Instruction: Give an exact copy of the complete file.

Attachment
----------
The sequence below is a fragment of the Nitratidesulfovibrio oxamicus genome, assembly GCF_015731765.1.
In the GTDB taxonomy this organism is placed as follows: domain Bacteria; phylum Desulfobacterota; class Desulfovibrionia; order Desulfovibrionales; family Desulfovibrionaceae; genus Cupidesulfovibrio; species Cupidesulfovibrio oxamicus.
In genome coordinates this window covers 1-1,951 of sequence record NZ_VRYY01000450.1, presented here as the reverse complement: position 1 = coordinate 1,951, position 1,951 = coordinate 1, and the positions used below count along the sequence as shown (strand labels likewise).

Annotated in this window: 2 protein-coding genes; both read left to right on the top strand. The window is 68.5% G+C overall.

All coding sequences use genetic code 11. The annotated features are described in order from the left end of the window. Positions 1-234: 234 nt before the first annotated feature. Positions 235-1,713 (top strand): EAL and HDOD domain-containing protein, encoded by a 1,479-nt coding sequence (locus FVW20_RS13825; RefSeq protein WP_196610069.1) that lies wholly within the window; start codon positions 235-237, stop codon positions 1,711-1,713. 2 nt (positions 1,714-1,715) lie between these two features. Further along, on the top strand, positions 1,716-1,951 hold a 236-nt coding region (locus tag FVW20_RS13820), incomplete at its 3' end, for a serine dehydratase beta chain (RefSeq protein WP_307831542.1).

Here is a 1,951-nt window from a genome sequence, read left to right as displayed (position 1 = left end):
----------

The sequence below is a fragment of the Nitratidesulfovibrio oxamicus genome, assembly GCF_015731765.1.
In the GTDB taxonomy this organism is placed as follows: domain Bacteria; phylum Desulfobacterota; class Desulfovibrionia; order Desulfovibrionales; family Desulfovibrionaceae; genus Cupidesulfovibrio; species Cupidesulfovibrio oxamicus.
In genome coordinates this window covers 1-1,951 of sequence record NZ_VRYY01000450.1, presented here as the reverse complement: position 1 = coordinate 1,951, position 1,951 = coordinate 1, and the positions used below count along the sequence as shown (strand labels likewise).

Annotated in this window: 2 protein-coding genes; both read left to right on the top strand. The window is 68.5% G+C overall.

All coding sequences use genetic code 11. The annotated features are described in order from the left end of the window. Positions 1-234: 234 nt before the first annotated feature. Positions 235-1,713 (top strand): EAL and HDOD domain-containing protein, encoded by a 1,479-nt coding sequence (locus FVW20_RS13825; RefSeq protein WP_196610069.1) that lies wholly within the window; start codon positions 235-237, stop codon positions 1,711-1,713. 2 nt (positions 1,714-1,715) lie between these two features. Further along, on the top strand, positions 1,716-1,951 hold a 236-nt coding region (locus tag FVW20_RS13820), incomplete at its 3' end, for a serine dehydratase beta chain (RefSeq protein WP_307831542.1).

Here is a 1,951-nt window from a genome sequence, read left to right as displayed (position 1 = left end):